On the analytics, side, the application of advanced techniques in the right decision-making and process context can open up more opportunities for fast and effective operational choices on optimization of network capacity, modeling of peak flows and correction of bottlenecks. The most important aspect of this activity is being able to get to action quickly.  By evaluating the decision-making process, organization, and priority level of different types of issues, it is possible to automate certain analytical procedures through algorithms and design a relevant “control tower” for key decision makers to assess total performance and top priority issues so they can choose the right path more accurately, quickly and consistently.  This can enhance network reliability, security and cost management as well as create a robust foundation for deploying more sophisticated techniques and technologies.

On the data side, there are several interventions that can start to be made with limited capital investments thanks to new technologies coming on the market.  Two of these are blockchain databases and internet of things (IoT).  Blockchain has emerged out of the financial industry, and interesting applications are being discovered across other industries as well.  For energy, environment and utility companies, the main application is being able to share supply and demand data quickly across multiple players in distributed systems at a low cost and with the right data protections in place.  IoT presents new opportunities to build on existing network monitoring and data capabilities to get down to the asset level at a competitive cost.  Historically, sub-metering and asset-level monitoring has been a fairly costly investment.  But as monitoring technology becomes more commoditized and the right infrastructure for data capture and analysis comes into play, the investment begins to look more manageable.

By pursuing incremental improvements in both analytics and technology and prioritizing investments based on their level of impact, energy, environment and utility companies have an opportunity to move faster on infrastructure modernization and gain value along the way.

Partnership-led approach to enable smarter demand-side energy management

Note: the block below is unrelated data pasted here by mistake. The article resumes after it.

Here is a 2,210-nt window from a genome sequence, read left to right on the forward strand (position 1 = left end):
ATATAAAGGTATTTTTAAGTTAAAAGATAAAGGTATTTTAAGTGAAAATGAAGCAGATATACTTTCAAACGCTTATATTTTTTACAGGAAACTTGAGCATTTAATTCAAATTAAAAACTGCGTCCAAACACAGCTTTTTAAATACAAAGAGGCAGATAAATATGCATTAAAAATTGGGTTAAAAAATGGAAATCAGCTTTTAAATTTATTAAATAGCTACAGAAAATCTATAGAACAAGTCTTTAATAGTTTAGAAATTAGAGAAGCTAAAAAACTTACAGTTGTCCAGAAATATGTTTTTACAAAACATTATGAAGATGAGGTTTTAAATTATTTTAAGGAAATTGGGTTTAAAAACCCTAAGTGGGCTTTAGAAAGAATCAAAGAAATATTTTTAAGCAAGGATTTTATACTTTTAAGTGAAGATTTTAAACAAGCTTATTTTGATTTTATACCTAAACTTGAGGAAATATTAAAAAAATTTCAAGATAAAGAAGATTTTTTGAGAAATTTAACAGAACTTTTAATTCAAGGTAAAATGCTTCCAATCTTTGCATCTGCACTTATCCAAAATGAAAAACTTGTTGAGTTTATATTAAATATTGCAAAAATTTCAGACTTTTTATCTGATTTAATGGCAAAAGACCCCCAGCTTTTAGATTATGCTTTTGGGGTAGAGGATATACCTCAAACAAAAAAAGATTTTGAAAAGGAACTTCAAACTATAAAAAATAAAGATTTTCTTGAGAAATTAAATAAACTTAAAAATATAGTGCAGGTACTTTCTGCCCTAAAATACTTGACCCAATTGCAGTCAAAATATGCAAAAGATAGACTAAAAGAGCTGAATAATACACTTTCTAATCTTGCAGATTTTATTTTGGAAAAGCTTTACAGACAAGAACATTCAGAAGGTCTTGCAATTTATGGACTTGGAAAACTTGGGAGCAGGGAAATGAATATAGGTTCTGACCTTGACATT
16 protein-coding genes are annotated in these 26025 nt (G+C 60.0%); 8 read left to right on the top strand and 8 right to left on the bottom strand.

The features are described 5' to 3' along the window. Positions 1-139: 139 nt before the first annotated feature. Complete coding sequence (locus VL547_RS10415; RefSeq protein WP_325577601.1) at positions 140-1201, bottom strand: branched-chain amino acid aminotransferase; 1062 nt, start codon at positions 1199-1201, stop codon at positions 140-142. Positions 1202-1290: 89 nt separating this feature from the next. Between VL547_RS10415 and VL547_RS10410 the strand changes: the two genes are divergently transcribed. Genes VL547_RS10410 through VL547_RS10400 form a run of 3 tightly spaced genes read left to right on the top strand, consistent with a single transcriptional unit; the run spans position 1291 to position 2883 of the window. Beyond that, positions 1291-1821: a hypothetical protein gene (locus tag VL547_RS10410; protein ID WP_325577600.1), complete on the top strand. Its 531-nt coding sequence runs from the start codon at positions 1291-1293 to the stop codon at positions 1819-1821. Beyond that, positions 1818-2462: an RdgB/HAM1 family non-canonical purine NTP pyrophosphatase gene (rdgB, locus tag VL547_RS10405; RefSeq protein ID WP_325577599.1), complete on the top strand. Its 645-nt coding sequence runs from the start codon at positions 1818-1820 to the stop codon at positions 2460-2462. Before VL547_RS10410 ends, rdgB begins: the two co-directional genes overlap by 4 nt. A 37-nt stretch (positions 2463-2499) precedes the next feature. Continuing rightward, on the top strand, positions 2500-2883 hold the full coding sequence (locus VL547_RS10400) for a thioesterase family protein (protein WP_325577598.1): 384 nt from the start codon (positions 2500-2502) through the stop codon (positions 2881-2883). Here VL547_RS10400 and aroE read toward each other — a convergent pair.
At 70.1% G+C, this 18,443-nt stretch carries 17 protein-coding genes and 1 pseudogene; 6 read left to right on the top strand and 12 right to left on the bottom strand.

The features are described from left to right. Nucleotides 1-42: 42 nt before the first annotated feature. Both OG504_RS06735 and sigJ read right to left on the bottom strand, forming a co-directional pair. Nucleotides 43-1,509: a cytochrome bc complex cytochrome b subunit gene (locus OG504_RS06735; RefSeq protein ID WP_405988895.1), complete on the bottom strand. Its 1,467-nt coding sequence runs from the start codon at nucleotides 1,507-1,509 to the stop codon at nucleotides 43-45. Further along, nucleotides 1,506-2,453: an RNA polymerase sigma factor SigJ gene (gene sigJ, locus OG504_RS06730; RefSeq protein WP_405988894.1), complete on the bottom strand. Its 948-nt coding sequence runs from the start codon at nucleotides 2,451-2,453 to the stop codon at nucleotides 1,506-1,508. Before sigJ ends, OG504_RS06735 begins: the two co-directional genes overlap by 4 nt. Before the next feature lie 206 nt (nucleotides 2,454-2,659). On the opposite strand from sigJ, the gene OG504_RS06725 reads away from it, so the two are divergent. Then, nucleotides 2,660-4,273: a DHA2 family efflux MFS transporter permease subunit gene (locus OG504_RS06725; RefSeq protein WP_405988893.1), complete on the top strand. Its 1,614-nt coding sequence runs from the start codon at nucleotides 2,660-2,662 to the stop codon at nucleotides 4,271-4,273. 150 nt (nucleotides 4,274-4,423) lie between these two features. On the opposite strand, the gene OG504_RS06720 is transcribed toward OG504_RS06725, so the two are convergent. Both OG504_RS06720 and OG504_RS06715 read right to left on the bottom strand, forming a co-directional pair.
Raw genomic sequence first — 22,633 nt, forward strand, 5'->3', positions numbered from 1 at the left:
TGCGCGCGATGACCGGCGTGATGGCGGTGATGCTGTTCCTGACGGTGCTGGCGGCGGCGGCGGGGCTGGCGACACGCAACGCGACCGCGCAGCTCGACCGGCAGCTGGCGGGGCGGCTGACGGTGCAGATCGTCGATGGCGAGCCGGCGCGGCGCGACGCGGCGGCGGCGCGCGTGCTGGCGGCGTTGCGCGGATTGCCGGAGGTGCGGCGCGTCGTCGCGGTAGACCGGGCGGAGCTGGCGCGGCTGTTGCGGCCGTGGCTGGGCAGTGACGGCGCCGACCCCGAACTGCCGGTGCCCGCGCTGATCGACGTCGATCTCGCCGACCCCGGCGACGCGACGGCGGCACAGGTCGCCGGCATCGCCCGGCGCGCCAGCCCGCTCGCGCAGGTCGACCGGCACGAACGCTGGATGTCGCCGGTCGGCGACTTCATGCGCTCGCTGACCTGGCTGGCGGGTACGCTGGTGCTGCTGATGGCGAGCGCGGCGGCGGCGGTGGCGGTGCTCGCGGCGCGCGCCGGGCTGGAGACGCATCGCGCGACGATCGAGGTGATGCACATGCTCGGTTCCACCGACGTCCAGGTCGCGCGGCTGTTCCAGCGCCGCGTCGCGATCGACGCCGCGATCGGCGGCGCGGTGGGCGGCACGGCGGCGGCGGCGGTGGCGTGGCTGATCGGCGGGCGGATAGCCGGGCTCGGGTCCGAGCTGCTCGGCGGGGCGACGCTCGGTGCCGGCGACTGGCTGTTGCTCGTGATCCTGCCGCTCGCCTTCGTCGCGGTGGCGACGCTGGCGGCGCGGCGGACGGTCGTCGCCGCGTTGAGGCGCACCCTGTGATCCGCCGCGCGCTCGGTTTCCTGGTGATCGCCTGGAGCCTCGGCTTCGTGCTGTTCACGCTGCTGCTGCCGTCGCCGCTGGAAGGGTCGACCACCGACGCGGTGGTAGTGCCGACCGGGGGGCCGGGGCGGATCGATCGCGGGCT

Many utilities are limited in their ability to accurately assess customer energy, water, and other utility usage.  However, the proliferation of connected IoT home appliances with integrated smart energy management solutions opens up a new source of energy usage insights for utility providers. Rather than rely on aggregate consumption trends providers now have the opportunity to develop insights on specific customer and household profiles real time.

Utilities can start by establishing collaborative partnerships with smart home utility management solution providers to collect usage data at a much more granular level than they can today. These detailed data sets can help utilities build more accurate and insightful profiles of energy usage over daily, seasonal and annual time frames as well as begin to segment customers into more detailed demographic profiles across their service areas. This in turn can enable development of more relevant pricing and service offerings as well as feed into demand forecasting models to more accurately map supply to demand. Additionally, this data can be leveraged to create new incentives that empower customers to manage energy usage more effectively and participate in demand side management at higher levels with more impact on grid performance.

Once utilities can access more information on their customers, it opens up many opportunities to offer better service, prices and packages, manage demand and supply, and extend demand side management programs for grid performance.  The developments in IoT and customer energy management make this a ripe area for development.


Digitization and more effective analytics are becoming critical for utilities as we gear up for grid modernization and more dynamic supply and demand.  Rather than waiting for large, long-term investments, utilities will be well served by experimenting with incremental analytics and technology. Dynamic forecasting, network optimization and creative demand-side energy management are just a few areas where data and technology can be applied in new ways to capture value more quickly. Experimenting with these and other techniques will be essential to manage multiple transitions quickly and at a low cost.